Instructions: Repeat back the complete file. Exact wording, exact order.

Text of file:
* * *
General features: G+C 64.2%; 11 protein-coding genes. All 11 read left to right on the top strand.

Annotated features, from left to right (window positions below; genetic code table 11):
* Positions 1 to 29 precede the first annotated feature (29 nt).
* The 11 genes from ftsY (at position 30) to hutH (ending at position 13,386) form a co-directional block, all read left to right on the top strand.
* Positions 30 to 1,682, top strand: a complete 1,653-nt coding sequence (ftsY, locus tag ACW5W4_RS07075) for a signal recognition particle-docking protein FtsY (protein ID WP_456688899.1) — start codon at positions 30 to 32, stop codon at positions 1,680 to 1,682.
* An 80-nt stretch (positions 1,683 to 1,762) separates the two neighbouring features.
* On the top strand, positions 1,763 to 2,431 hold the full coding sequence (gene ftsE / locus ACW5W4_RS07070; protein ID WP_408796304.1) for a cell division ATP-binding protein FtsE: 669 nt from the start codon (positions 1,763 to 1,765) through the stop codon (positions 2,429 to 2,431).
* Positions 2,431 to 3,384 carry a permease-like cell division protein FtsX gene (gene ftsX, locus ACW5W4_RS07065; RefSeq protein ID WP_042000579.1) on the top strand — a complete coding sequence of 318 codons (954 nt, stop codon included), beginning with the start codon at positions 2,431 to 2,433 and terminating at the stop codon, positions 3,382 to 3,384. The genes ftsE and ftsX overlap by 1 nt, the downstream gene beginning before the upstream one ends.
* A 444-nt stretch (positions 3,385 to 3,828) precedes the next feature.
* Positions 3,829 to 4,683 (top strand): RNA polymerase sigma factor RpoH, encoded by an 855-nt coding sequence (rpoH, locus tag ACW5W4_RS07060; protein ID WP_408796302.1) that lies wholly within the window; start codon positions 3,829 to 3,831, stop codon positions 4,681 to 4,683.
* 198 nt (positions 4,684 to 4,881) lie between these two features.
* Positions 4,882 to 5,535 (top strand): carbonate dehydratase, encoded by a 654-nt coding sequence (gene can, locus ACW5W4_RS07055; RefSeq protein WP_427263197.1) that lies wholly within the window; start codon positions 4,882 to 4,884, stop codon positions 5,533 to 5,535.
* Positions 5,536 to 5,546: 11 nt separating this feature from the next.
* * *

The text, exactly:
General features: G+C 64.2%; 11 protein-coding genes. All 11 read left to right on the top strand.

Annotated features, from left to right (window positions below; genetic code table 11):
* Positions 1 to 29 precede the first annotated feature (29 nt).
* The 11 genes from ftsY (at position 30) to hutH (ending at position 13,386) form a co-directional block, all read left to right on the top strand.
* Positions 30 to 1,682, top strand: a complete 1,653-nt coding sequence (ftsY, locus tag ACW5W4_RS07075) for a signal recognition particle-docking protein FtsY (protein ID WP_456688899.1) — start codon at positions 30 to 32, stop codon at positions 1,680 to 1,682.
* An 80-nt stretch (positions 1,683 to 1,762) separates the two neighbouring features.
* On the top strand, positions 1,763 to 2,431 hold the full coding sequence (gene ftsE / locus ACW5W4_RS07070; protein ID WP_408796304.1) for a cell division ATP-binding protein FtsE: 669 nt from the start codon (positions 1,763 to 1,765) through the stop codon (positions 2,429 to 2,431).
* Positions 2,431 to 3,384 carry a permease-like cell division protein FtsX gene (gene ftsX, locus ACW5W4_RS07065; RefSeq protein ID WP_042000579.1) on the top strand — a complete coding sequence of 318 codons (954 nt, stop codon included), beginning with the start codon at positions 2,431 to 2,433 and terminating at the stop codon, positions 3,382 to 3,384. The genes ftsE and ftsX overlap by 1 nt, the downstream gene beginning before the upstream one ends.
* A 444-nt stretch (positions 3,385 to 3,828) precedes the next feature.
* Positions 3,829 to 4,683 (top strand): RNA polymerase sigma factor RpoH, encoded by an 855-nt coding sequence (rpoH, locus tag ACW5W4_RS07060; protein ID WP_408796302.1) that lies wholly within the window; start codon positions 3,829 to 3,831, stop codon positions 4,681 to 4,683.
* 198 nt (positions 4,684 to 4,881) lie between these two features.
* Positions 4,882 to 5,535 (top strand): carbonate dehydratase, encoded by a 654-nt coding sequence (gene can, locus ACW5W4_RS07055; RefSeq protein WP_427263197.1) that lies wholly within the window; start codon positions 4,882 to 4,884, stop codon positions 5,533 to 5,535.
* Positions 5,536 to 5,546: 11 nt separating this feature from the next.